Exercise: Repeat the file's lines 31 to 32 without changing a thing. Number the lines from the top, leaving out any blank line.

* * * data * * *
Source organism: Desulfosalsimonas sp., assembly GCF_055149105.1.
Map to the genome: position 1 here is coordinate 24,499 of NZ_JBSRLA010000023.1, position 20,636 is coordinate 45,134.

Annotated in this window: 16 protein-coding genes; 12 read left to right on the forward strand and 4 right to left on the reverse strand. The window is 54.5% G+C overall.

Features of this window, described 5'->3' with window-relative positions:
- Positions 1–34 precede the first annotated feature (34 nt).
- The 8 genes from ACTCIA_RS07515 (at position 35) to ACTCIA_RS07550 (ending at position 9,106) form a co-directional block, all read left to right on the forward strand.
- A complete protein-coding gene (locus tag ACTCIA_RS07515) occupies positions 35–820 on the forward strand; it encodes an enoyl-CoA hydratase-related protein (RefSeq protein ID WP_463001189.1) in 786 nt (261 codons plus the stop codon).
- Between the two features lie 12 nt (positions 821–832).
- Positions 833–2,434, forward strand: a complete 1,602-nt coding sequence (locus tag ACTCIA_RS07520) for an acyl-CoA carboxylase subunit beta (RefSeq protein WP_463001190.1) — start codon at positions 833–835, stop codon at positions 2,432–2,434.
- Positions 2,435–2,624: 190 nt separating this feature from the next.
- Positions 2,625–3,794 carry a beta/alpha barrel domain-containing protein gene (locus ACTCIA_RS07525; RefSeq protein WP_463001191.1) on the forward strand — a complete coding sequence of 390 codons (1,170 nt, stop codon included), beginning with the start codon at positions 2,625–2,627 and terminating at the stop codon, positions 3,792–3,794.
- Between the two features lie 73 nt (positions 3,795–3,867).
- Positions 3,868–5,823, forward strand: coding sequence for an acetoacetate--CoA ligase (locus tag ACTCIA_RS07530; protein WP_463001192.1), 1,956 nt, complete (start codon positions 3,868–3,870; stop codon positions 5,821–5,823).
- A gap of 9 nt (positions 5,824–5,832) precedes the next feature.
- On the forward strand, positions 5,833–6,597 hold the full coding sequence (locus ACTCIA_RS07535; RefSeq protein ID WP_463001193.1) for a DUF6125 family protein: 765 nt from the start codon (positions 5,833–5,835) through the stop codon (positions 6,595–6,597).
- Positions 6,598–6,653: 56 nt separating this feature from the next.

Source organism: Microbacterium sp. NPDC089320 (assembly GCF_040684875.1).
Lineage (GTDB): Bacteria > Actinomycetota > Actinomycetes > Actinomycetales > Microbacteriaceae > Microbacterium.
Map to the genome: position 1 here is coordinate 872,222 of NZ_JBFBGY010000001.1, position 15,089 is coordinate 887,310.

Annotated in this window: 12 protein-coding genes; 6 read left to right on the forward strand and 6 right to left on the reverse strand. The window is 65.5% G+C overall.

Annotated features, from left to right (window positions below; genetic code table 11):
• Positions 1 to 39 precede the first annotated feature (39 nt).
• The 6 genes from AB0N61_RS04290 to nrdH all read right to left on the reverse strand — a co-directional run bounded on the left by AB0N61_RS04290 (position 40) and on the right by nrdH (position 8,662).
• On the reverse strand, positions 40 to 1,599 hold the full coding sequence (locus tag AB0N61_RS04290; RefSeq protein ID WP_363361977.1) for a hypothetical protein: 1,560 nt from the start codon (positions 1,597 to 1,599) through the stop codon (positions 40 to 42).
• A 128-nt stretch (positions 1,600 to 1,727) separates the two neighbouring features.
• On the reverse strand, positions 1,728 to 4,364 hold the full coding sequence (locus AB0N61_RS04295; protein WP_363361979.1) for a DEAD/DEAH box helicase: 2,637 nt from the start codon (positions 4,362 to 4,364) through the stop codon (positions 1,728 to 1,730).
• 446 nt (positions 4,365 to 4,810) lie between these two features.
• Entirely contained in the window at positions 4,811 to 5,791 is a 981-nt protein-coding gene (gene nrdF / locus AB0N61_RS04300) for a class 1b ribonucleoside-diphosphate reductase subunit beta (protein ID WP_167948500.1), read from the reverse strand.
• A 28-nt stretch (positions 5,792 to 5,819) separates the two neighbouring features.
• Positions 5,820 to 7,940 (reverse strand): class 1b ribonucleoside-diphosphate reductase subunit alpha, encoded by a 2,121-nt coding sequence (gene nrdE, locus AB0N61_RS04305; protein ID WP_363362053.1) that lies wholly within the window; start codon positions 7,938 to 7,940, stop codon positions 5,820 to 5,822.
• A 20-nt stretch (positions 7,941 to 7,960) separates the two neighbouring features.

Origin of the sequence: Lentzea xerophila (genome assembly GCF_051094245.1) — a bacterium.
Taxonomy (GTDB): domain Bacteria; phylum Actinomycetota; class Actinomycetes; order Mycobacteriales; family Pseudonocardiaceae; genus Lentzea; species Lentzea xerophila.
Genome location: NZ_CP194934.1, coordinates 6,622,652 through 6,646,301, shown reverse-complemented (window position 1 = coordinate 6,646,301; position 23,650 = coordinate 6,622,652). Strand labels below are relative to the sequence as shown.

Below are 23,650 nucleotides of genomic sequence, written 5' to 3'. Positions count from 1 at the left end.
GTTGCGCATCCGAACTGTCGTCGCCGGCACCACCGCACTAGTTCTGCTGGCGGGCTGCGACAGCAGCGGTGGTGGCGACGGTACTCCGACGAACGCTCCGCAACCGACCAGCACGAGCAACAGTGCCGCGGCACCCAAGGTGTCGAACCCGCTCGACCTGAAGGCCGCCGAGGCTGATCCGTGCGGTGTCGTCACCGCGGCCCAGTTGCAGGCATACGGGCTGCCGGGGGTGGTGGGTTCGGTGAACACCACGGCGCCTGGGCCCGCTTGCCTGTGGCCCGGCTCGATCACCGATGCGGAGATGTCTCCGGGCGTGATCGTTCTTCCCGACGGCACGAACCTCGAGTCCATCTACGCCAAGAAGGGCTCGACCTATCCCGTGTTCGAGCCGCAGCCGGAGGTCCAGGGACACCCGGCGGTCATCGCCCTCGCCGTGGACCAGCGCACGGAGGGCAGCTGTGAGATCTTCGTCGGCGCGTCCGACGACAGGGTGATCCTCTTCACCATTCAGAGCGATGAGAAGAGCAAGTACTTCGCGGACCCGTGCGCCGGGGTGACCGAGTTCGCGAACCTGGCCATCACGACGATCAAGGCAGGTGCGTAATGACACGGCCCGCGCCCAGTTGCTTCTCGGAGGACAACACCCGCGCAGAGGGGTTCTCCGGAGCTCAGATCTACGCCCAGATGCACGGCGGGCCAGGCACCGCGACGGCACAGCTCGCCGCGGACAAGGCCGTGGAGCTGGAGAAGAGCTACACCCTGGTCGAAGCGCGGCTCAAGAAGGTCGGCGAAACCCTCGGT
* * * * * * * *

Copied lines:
• A 20-nt stretch (positions 7,941 to 7,960) separates the two neighbouring features.

Origin of the sequence: Lentzea xerophila (genome assembly GCF_051094245.1) — a bacterium.